Whether working in a hospital or a court room, students at the University of Miami School of Law and Miller School of Medicine are confronted with systematic policies and practices within institutions that disadvantage certain racial or ethnic groups. These policies and practices create disparities in housing, education, healthcare, employment, government, and other sectors.
For example, students exploring environmental health learn that Black adults are almost two-thirds less likely than white adults to have health insurance, and 79% of hazardous waste sites are in communities where most residents are people of color.
To address these disparities, scholars at Miami Law and the Miller School are engaged in advocating for systemic change to shift power back to communities.
“Historically marginalized communities do not need ordinary professionals, but rather extraordinary radical leaders from all disciplinaries that work together to empower the most vulnerable,” said Professor Abigail Fleming, the Fredman Foundation Environmental Justice Clinic Practitioner-in-Residence at Miami Law’s Environmental Justice Clinic.
Knowing that this work cannot be done in silos, Fleming and Alberto Caban-Martinez, Associate Professor of Public Health Sciences and core faculty in the M.D.-M.P.H. Program at the Miller School, collaborated to host the first annual 2020 Environmental Health Debate.
The goal of the debate was to allow students to engage in interdisciplinary collaboration while challenging these policies and exploring innovative approaches for systemic change. “As future attorneys or public health physicians, students must be interdisciplinary collaborators when challenging our current policies,” said Caban-Martinez.
As part of the debate, Caban-Martinez and Fleming asked students to engage in research and work as a team to craft their arguments, allowing for practical interdisciplinary skill building.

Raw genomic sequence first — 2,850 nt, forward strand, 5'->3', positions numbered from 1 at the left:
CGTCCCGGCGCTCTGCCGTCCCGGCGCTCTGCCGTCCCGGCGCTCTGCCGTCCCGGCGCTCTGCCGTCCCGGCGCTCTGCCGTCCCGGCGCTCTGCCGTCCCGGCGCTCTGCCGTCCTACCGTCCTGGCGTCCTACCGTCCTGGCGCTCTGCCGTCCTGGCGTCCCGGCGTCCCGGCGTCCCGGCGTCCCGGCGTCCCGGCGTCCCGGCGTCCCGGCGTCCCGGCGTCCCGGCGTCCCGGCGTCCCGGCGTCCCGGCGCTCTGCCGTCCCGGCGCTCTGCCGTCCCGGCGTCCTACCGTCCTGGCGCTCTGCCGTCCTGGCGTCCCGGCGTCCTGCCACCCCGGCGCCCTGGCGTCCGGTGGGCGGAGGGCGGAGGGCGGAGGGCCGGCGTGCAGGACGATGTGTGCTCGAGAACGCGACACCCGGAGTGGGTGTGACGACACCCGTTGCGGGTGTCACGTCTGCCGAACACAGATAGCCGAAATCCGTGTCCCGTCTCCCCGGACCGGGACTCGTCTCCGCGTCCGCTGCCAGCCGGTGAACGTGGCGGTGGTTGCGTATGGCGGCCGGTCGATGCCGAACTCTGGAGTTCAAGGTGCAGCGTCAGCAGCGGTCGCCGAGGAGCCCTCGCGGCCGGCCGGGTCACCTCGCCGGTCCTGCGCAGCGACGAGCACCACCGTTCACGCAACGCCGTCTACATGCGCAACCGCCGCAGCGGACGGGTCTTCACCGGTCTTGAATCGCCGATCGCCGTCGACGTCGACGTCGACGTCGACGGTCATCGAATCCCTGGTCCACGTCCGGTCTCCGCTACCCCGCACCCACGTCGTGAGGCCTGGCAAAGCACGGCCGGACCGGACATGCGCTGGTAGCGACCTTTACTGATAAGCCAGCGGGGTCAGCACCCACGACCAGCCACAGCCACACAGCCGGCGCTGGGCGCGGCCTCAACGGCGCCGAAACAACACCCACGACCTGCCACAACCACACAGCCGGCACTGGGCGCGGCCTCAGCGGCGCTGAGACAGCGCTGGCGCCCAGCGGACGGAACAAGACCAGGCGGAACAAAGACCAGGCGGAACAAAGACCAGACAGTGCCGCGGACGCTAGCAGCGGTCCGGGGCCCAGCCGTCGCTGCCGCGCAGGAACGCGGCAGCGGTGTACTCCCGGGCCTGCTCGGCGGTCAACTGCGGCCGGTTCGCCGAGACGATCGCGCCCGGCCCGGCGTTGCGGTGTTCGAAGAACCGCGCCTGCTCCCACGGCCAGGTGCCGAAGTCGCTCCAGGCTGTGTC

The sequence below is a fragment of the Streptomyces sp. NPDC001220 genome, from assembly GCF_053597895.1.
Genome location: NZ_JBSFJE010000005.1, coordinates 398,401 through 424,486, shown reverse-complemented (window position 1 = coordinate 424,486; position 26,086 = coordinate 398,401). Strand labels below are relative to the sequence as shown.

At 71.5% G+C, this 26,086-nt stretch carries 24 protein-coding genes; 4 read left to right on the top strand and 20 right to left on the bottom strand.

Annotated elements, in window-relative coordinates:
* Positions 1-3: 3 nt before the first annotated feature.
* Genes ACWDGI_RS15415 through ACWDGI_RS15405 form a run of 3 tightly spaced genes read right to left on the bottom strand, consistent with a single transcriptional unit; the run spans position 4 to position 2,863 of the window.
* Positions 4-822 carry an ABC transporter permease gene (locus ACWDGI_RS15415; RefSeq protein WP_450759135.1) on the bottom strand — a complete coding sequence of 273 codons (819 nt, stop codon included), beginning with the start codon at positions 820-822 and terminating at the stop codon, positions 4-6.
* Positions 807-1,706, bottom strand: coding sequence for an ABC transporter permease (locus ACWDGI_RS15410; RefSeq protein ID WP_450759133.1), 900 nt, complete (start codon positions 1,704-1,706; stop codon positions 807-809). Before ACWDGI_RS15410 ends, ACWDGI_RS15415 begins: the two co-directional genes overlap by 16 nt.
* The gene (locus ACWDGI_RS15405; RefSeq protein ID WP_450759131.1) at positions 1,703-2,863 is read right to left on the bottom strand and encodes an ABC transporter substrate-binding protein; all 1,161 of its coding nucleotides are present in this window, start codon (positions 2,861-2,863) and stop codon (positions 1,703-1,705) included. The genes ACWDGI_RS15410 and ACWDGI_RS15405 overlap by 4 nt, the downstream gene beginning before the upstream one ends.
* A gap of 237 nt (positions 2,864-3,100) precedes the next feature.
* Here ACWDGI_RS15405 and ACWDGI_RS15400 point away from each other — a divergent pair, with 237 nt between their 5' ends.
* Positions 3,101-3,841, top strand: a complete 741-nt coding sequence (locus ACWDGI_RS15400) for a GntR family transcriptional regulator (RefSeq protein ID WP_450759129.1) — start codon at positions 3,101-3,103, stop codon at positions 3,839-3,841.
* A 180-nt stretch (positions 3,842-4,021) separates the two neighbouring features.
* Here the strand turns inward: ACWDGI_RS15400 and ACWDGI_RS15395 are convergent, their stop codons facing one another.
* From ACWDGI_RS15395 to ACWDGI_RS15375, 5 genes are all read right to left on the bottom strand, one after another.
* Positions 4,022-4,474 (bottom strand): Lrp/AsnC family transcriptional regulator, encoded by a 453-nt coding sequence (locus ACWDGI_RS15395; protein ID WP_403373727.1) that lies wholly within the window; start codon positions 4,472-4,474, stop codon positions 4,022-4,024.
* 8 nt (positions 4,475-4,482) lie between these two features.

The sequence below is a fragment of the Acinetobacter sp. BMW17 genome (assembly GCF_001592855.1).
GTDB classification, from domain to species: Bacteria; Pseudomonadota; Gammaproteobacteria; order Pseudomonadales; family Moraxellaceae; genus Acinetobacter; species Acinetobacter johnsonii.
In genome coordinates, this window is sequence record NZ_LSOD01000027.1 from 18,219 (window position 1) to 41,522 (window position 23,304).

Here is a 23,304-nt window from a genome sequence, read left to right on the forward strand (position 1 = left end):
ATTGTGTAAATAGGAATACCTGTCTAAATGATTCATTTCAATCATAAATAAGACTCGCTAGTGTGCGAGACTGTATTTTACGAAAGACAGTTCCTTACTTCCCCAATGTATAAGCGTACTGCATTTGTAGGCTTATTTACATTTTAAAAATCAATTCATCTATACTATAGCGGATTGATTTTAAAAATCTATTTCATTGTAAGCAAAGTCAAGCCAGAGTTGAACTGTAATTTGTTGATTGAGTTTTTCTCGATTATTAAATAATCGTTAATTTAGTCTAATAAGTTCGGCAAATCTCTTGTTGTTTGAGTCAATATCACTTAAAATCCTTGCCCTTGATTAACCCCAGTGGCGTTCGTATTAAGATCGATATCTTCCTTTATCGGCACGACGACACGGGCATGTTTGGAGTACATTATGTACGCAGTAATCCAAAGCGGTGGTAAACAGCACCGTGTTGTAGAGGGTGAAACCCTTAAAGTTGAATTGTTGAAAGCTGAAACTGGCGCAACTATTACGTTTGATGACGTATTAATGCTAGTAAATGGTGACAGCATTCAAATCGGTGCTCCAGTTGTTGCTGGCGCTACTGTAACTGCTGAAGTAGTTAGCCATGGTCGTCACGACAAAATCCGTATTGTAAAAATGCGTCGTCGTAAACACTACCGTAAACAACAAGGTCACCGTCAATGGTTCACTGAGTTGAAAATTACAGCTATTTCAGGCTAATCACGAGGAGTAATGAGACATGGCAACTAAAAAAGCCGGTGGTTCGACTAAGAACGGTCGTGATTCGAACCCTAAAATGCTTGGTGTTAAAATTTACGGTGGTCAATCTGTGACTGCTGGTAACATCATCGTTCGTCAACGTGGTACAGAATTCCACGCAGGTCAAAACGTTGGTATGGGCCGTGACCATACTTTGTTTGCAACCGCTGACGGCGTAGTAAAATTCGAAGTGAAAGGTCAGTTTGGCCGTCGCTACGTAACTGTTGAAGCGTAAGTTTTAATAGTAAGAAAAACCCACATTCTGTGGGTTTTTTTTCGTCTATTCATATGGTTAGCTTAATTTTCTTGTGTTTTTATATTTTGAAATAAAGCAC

During the first debate, students focused on the foster care system; during the second debate, the prison system. Using examples, statistics, and quotes, students explored the political, economic, and social implications of abolishing or maintaining these systems.
“I thoroughly enjoyed working with talent from other disciplines toward a common goal. It really helped me see the power of interdisciplinary efforts,” said Samuel Hinkes, a student in the M.D./M.P.H. program.
This innovative approach to systemic change is not a first for Caban-Martinez and Fleming. Both professors tackle issues in South Florida including climate change, contamination, environmental health, occupational health disparities and municipal equity. Caban-Martinez focuses on pioneering approaches to conducting health assessments and providing rigorous scientific evidence to promote safe work practices, healthy behaviors, and healthy work environments to redress disparities, while Fleming focuses on seeking systemic change for clients through legal advocacy, public policy resources, and rights education.
The debate was yet another innovative approach for both. “We want to create safe spaces for students to engage in interdisciplinary dialogues that challenge oppressive structures,” said Fleming.
“The debate allowed me to work with professionals to discuss solutions to systemic injustices,” said Daniel Geller, EJC intern.